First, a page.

Like I have mentioned earlier, I read lots of blogs. I have been in the blogosphere for almost ten years now and seen how it has developed and how, primarily, teenage girls have become experts in a field they have grown up in and therefore also know very, very well. That’s very inspiring!

But I have also been very tired of the diveristy when it comes to Swedish fashion and lifestyle blogs. It’s hard to have your own style or be different in any way. When I wrote this post, I also cut down the numer of blogs I followed, since I was working with my own self acceptance.

Since then, I have worked active to diverse both my own blog and Facebook feed. It sounds easy, but it takes some work. Remember that you create your own rules for your feed. I have also realized, even more, what the media society we are all part of are doing to us all, and not least young women. The fact that I get photos of and, and input from, “plus sized” and non Swedish women in my feeds every day has changed my reality view. I am currently working to get more input from other cultures as well.

The other day, this article, about minorities in the fashion industry, came in my Facebook feed thanks to GarnerStyle, one of my new favorite bloggers. And I love it! Way to go! Sometimes it is hard to remember, but it is actually possible to make a change. Slowly can an industry we never though would change, take steps to a more modern one.

Do you have tips about good bloggers from Asia or Africa, please share them in the comments :) Sharing is caring!

kollage

Lovely Chastity GarnerThamarr Guerrier and Nicolette Mason.

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I don’t agree. Do you? Photo by Will Lion.

One of Sweden’s biggest bloggers, Elsa Billgren, has a “link free week”. “It is just a break from the PR blogging and more focus on personal thoughts” is Billgren writing.

“Hurray” was the first that came to my mind. And then I started to think more about how the big blog look like today. This platforms with big trust, that often young women started even younger. They have put countless hours into this to reach out, often with personal, well written texts. Or pretty photos in backlight. And after years, they can sell their space and words. And most of all, links. Think about what your second, that your click takes, is worth.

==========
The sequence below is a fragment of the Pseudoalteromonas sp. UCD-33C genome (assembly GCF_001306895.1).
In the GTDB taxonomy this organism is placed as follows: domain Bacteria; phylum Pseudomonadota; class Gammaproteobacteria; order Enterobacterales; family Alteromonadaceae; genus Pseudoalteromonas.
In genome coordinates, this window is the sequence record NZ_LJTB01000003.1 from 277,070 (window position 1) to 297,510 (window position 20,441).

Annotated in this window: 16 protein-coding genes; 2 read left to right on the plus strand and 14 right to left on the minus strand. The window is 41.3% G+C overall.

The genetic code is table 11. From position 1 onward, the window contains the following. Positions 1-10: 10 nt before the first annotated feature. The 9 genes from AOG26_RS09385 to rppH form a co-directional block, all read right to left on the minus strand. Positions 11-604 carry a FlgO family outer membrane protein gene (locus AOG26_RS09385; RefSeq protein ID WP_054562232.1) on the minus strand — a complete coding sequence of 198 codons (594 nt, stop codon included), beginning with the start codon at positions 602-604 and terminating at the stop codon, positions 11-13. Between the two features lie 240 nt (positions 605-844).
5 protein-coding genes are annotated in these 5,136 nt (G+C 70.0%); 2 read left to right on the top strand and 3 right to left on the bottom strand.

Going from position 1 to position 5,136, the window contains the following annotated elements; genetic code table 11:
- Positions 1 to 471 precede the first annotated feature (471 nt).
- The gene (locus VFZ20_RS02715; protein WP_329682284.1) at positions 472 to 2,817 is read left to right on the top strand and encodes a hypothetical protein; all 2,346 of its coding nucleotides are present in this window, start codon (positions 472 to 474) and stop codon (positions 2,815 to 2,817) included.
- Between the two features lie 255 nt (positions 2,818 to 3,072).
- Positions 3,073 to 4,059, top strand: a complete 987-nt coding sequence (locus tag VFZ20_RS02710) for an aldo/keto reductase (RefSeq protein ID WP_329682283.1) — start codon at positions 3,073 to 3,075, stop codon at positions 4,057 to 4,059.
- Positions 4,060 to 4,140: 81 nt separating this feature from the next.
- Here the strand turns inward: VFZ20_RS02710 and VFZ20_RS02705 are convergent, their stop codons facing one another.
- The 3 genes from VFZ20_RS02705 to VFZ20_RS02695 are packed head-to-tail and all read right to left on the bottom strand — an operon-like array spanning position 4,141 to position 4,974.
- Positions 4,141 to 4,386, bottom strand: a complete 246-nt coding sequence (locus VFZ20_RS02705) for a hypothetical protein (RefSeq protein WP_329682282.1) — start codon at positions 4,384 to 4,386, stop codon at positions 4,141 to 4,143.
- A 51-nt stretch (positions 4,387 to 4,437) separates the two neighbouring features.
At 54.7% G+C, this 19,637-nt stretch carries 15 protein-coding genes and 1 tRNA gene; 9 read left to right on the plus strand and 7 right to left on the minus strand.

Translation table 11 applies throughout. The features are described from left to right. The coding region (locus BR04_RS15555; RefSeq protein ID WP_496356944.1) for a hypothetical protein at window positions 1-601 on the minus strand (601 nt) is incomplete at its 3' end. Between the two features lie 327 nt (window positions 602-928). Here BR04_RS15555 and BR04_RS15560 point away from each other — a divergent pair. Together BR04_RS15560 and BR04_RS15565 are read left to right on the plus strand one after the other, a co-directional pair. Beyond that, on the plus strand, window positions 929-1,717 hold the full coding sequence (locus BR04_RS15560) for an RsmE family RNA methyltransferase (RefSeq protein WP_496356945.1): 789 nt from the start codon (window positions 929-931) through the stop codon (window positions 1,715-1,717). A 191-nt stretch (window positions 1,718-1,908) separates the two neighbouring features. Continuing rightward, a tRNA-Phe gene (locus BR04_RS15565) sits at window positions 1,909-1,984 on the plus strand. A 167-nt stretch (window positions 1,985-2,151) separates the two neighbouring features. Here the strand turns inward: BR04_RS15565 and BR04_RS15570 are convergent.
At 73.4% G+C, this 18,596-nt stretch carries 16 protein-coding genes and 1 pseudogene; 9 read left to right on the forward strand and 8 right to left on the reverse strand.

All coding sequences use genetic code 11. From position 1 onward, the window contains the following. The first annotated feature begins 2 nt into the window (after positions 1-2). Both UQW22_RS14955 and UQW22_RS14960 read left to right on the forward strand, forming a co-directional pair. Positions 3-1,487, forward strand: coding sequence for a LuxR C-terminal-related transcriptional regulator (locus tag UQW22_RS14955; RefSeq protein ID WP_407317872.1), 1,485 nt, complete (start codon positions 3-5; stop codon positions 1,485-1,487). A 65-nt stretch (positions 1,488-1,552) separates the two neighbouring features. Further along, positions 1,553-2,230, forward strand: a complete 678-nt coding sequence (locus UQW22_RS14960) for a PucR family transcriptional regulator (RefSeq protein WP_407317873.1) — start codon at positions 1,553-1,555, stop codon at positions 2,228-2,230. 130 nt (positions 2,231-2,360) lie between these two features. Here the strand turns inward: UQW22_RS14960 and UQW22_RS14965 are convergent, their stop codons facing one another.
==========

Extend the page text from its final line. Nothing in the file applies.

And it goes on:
Digital ambassadors is a good way to go in many projects, is my belief. But I appreciate this initiative. Professional bloggers need more honesty, feelings and credibility. To become a sell out is rarely flattering.

Elsa Billgren har en länkfri vecka. “Det är bara en veckas paus från PR-bloggande och mer fokus på personliga tankar” skriver hon.

“Så himla bra” var min första tanke. Jag började tänka mer på hur vår bloggvärld ser ut. Många av de stora bloggarna drivs av unga kvinnor, som när de startade var ännu yngre, som har lyckats bygga upp en fanskara med stor tillit. De har lagt ner oräkneliga timmar på att nå ut, ofta med personliga, välskrivna texter. Eller vackra motljusbilder. Och efter många år kan de sälja utrymme och ord. Men allra mest, länkar. Tänk hur mycket din sekund är värd, som det tar att klicka på en av alla miljontals länkar vi scrollar runt bland per dag.

Jag tror på att jobba med digitala ambassadörer. Men jag uppskattar det här initiativet. Professionella bloggare behöver mer ärlighet, känslor och trovärdighet. Att vara en sell out är sällan smickrande.